Canada’s rail safety investigator says Canadian Pacific Railway Ltd. CP-T failed to act on repeated employee reports of braking problems on a steep stretch of mountain track in British Columbia, where a 2019 crash killed three train crew members.
The Transportation Safety Board, in a report on the derailment it released on Thursday, urges the federal government to toughen the rules for trains that operate on mountainous routes, and calls for improved braking systems on rail cars.
At a news conference in Calgary on Thursday, Kathy Fox, chair of the TSB, said investigators found CP train crews had on several previous occasions alerted CP management to problems with speed control when descending the set of tracks, known as Field Hill, in cold weather.
“There were recurring reports on poor braking performance descending Field Hill over a number of years,” Ms. Fox told reporters. The safety reports to CP “were being closed without any effective action being taken after the event.”
“It was a known issue, but there wasn’t sufficient action taken,” Ms. Fox said.
The 112-car grain train, known as CP Train 301, sped out of control and derailed on Feb. 4, 2019. Engineer Andrew Dockrell, conductor Dylan Paradis and trainee Daniel Waldenberger-Bulmer died in the crash.
Mr. Dockrell had experienced braking problems on the same stretch of track the previous day, Ms. Fox told reporters. The hazard report he had intended to file with management was found in the wreckage. “He never had the opportunity to submit it,” Ms. Fox said.
The TSB does not assign blame or liability. Its investigations and reports are intended to raise awareness of safety concerns in Canada’s railway, marine, aviation and pipeline systems. Its recommendations carry no legal weight, but the government must respond to them within 90 days. Companies named by the TSB are not legally required to respond.
The TSB’s report was accompanied by three recommendations to Transport Canada: that CP be required to show its safety management system can identify and mitigate unsafe conditions, that the government establish better tests and standards for brakes on freight cars that operate on steep grades in cold weather, and that railways be required to install automatic parking brakes on freight cars.
Ms. Fox said automatic brakes have been available for 10 years and that they would replace handbrakes, which are slow and difficult to apply. But she said she was not aware of another country or company that had adopted automatic brakes.
Transport Canada spokesperson Sau Sau Liu said the government is reviewing the recommendations and that it “plans to build on several important safety measures that the department has already put in place immediately following the derailment.”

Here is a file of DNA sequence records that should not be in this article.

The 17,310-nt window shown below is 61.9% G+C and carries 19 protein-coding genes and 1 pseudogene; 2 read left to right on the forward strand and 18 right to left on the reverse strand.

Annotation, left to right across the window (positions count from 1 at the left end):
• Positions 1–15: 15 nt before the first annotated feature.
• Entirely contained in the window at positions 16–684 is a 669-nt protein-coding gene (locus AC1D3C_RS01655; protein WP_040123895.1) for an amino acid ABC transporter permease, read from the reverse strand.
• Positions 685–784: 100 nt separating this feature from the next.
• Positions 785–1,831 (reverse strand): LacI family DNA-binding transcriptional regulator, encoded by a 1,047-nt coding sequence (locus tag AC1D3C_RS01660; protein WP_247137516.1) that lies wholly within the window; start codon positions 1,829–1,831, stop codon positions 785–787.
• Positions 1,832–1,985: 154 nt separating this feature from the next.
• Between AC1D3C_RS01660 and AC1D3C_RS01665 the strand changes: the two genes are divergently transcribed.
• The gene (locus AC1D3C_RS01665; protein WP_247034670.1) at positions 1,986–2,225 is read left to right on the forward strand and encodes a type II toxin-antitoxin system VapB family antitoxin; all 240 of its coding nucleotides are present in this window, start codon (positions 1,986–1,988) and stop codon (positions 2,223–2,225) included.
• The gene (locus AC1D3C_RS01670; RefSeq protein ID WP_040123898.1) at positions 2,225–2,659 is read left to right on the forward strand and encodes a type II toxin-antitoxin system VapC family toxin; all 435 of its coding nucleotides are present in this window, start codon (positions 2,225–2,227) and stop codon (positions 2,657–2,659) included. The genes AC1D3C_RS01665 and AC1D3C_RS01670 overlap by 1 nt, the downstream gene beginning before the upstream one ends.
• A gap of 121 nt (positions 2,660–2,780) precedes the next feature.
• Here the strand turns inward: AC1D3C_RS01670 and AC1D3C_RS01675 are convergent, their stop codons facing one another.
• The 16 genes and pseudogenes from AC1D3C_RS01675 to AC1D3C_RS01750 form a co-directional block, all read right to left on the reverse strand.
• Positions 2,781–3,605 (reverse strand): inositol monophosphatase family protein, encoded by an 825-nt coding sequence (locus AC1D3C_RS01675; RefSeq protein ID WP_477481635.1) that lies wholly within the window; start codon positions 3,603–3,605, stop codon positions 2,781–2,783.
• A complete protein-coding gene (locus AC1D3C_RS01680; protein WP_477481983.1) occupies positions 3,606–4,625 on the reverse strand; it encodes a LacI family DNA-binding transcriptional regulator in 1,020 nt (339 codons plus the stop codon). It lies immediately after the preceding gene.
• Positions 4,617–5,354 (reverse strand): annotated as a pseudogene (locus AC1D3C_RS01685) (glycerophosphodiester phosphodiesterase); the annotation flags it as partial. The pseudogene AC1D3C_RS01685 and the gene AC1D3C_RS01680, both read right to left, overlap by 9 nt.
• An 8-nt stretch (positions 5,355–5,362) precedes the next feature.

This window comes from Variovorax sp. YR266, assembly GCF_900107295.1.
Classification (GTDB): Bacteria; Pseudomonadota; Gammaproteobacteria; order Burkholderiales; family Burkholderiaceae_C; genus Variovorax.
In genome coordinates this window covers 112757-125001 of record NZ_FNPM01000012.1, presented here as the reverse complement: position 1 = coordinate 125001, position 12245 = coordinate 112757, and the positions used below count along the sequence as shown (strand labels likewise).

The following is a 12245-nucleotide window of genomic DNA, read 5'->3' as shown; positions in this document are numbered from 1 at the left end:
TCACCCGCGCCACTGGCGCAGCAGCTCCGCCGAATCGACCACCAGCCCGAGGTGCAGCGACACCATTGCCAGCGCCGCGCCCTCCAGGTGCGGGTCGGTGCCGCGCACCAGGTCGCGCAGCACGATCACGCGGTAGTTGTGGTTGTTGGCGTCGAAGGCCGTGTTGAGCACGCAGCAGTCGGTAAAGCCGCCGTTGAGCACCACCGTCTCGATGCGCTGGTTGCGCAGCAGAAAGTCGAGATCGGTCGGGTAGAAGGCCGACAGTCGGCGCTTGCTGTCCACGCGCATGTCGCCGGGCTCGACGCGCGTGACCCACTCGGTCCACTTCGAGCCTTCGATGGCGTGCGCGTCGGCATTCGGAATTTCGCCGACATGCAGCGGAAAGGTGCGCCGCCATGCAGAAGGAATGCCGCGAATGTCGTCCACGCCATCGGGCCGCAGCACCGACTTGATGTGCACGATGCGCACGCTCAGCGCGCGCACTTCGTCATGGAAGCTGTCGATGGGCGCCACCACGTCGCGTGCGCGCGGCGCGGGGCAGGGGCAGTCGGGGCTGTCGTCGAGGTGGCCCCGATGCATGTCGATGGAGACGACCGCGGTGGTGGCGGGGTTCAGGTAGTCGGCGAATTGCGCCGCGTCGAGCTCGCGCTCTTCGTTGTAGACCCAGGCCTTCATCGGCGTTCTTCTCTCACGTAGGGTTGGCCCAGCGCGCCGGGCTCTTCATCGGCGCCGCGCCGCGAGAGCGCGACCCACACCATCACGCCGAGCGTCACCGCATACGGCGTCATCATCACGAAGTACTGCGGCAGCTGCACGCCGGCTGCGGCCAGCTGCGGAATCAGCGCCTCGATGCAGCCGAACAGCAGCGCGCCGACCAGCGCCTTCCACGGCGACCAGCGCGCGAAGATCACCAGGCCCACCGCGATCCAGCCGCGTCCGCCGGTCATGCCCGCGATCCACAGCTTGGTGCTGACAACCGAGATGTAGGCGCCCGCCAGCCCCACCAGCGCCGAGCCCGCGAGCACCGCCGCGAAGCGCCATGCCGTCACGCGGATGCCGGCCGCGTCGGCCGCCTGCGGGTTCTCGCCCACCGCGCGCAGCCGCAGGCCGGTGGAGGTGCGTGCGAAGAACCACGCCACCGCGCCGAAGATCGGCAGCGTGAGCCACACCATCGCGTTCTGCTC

CP issued a statement in which it accused the TSB of misrepresenting the facts of the crash.
“CP’s safety hazard reporting procedure was effective, both in form and in execution. There were no systemic hazards that were not appropriately addressed, including Field Hill train braking performance, by CP’s safety management system,” the statement said. “This is a tragedy that will never be forgotten and one which has strengthened CP’s unwavering commitment to safety across its entire operation.”
In 2020, the RCMP opened a criminal investigation into the crash.
The TSB’s investigators have said no handbrakes were set on the train. Instead it was being held in place by air brakes, which are known to be leaky and unreliable in cold and snowy conditions.
Shorty after the derailment, Transport Canada ordered that handbrakes be applied to trains during emergency stops on grades steeper than 1.8 per cent.
Insufficient braking power was a contributor to the 2013 disaster in Lac-Megantic, Que., where an unattended, runaway oil train crashed and set part of the town ablaze, killing 47 people.
Field Hill is part of CP’s main line, which connects Calgary with Vancouver. It is a famously difficult route for train crews, with sharp curves and steep descents.
About three hours before the crash, the train had made an emergency stop, because of braking problems, east of a twisting section of track known as the Spiral Tunnels. Mr. Dockrell and his crew boarded to begin their shifts shortly after midnight, when the train began to roll away on its own. Within three minutes, the train reached 85 kilometres an hour and derailed on a steep curve. It plunged into the Kicking Horse River, more than 60 metres below.
“The train started to move and it started to accelerate quickly,” said Dan Holbrook, the TSB’s manager of western rail operations. “This all came upon them very quickly.”
As the train descended, Mr. Dockrell got on the radio to alert employees at a station at the bottom of the hill. He told them to evacuate the building and bunkhouse. His plan was to let the train slow itself down on the curve, but its speed was too great.
“They were certainly aware of what was going on,” Ms. Fox said. “They were hoping the train would stall out in the tunnel.”
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